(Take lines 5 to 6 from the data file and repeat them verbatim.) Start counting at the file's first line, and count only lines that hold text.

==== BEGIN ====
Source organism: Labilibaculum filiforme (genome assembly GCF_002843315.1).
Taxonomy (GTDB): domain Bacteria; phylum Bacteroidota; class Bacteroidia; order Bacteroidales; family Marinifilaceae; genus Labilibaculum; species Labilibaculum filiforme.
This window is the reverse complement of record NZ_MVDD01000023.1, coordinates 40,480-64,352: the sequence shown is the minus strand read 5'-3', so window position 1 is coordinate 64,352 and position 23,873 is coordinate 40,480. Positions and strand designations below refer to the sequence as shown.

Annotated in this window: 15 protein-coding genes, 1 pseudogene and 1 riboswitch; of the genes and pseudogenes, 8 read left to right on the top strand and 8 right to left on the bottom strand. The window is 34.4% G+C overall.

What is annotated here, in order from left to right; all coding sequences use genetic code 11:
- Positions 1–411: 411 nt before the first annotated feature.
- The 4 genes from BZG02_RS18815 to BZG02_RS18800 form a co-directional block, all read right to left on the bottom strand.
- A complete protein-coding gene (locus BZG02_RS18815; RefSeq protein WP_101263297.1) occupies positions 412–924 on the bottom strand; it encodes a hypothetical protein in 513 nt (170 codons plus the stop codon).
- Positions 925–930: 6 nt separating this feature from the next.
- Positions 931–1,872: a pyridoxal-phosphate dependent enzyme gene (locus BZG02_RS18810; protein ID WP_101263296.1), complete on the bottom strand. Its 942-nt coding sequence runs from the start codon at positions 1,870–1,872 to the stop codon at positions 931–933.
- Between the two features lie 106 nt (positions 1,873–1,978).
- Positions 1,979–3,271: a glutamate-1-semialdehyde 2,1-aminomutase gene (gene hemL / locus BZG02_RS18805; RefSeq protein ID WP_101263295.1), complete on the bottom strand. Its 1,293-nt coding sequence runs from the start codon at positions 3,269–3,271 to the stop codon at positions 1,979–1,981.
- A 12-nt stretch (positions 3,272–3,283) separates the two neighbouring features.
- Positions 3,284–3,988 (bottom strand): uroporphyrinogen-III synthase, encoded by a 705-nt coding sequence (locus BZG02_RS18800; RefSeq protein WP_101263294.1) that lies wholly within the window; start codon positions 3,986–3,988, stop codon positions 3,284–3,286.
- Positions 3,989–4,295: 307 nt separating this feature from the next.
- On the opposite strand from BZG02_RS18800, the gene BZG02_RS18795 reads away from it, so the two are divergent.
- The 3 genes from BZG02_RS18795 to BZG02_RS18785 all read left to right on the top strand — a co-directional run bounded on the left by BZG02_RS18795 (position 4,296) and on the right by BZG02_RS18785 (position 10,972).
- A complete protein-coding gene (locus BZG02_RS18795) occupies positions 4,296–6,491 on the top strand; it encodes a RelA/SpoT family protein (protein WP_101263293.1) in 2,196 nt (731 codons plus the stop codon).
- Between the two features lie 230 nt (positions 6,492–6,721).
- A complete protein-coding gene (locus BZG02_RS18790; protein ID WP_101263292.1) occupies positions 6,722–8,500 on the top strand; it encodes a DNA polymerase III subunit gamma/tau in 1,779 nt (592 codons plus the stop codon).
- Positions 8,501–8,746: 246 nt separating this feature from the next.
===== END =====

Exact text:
What is annotated here, in order from left to right; all coding sequences use genetic code 11:
- Positions 1–411: 411 nt before the first annotated feature.